Why are we called “Sad Isn’t Bad?”

Why are we called “Sad Isn’t Bad?”

When you scroll past our name for the first time, it may seem like just a nice maxim, but, after looking again, you realize our organization’s name is actually a statement: “Sad Isn’t Bad.”

I’m sure you’re thinking, “What the heck; that’s an odd thing to call an organization,” but hear us out, we call ourselves Sad Isn’t Bad for good reason.

In today’s society, there’s a big emphasis on being happy. A quick search of, “how to be happy,” brings up almost four billion results on the Internet. Across all forms of media, Americans see smiling faces: TV news anchors, YouTubers, Instagram influencers, and our friends as they post life highlights on social media. The pursuit of happiness is everywhere.

When we don’t feel as happy as the world around us appears to be, all of this focus on being happy can leave us feeling isolated. Often times, it feels like we’re the only ones going through the challenges life throws at us, especially when tragedy strikes.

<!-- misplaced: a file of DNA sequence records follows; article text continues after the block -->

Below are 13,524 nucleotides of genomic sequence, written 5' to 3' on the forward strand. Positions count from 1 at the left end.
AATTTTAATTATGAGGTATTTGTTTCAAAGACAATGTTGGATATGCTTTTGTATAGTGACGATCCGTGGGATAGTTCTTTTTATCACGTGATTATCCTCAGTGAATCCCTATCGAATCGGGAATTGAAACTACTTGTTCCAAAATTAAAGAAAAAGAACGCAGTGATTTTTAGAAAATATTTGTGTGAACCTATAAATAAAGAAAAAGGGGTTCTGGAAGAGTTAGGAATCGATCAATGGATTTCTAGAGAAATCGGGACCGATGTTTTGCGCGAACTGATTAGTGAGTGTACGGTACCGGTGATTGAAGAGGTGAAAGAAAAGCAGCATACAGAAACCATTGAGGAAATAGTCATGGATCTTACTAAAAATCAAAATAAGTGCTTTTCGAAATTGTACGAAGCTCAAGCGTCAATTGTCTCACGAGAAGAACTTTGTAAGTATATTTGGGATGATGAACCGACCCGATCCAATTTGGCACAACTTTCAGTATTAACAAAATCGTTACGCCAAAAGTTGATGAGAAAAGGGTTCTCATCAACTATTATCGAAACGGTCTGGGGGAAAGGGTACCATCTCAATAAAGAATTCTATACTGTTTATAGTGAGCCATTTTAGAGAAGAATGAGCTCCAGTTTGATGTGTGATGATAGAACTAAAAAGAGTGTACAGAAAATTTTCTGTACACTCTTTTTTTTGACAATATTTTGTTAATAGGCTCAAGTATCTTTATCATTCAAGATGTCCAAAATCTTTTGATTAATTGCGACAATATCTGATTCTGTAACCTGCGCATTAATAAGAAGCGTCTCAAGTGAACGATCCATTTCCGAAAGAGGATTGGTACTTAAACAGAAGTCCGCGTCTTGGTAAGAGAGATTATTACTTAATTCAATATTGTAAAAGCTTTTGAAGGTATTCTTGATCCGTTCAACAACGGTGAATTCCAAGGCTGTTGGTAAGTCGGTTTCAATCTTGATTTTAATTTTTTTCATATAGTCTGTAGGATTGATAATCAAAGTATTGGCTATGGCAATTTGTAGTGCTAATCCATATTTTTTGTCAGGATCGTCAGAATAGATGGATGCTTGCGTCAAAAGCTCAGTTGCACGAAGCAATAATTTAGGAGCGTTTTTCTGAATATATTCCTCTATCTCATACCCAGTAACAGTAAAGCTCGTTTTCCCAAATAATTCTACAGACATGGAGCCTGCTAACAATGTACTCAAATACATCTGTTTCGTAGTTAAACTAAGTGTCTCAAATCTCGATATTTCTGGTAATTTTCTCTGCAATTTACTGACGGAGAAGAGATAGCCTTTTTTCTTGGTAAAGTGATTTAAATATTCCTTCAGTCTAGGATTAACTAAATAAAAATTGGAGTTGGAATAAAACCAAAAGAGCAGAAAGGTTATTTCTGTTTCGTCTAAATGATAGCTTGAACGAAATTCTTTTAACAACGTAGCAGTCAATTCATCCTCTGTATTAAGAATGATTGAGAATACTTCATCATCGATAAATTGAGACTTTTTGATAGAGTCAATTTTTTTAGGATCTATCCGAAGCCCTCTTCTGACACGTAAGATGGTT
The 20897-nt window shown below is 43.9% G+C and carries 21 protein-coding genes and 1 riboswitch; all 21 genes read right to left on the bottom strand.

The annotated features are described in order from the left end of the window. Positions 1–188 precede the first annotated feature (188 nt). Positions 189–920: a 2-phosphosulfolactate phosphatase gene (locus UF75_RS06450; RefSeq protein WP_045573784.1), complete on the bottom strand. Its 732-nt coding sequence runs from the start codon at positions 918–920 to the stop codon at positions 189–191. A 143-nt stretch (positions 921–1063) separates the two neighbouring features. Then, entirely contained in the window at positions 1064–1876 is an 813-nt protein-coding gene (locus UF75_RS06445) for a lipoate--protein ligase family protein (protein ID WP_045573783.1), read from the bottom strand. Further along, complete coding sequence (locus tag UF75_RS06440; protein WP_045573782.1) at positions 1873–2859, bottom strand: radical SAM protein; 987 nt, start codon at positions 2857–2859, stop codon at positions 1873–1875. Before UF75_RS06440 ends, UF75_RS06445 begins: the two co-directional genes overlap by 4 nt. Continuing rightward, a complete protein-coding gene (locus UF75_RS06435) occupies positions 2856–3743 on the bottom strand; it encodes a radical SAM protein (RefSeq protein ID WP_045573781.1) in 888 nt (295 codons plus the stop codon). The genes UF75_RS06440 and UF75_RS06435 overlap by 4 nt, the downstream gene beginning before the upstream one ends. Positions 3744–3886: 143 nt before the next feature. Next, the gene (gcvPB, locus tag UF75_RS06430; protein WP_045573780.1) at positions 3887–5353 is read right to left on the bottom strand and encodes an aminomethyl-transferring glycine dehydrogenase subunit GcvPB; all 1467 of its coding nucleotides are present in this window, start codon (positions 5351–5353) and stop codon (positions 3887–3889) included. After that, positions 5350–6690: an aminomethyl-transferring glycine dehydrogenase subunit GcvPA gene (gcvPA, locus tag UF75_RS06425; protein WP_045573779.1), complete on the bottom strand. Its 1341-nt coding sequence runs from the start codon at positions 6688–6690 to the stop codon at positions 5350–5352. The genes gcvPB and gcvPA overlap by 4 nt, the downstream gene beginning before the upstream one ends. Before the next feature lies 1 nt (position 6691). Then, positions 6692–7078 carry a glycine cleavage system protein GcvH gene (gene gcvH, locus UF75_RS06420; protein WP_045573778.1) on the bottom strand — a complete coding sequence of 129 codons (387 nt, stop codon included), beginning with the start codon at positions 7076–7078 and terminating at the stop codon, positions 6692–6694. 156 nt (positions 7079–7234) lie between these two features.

After the death of a loved one it can be hard to talk about. That’s why we’re here.

One of the most stressful and confusing challenges to go through is a death of a loved one. Questions flood your mind: Why did this happen to me? Will this ever hurt less? Why am I so sad? These questions don’t have easy answers. You may feel like you don’t have someone to talk to or think bringing it up to your family may only make it worse.

We chose the name Sad Isn’t Bad to be a gentle reminder that it’s okay to feel sad after a death of a loved one. It’s confusing. It’s painful. It’s sad. After the death of a loved one it can be hard to talk about. That’s why we’re here.

Sad Isn’t Bad supports kids and their families as they grieve the death of a loved one. At Sad Isn’t Bad, professional counselors lead group sessions for children, adolescents, and adults to help families identify and express their feelings in a healthy way, foster open family communication, and provide tools to help individuals continue on their grief journey.

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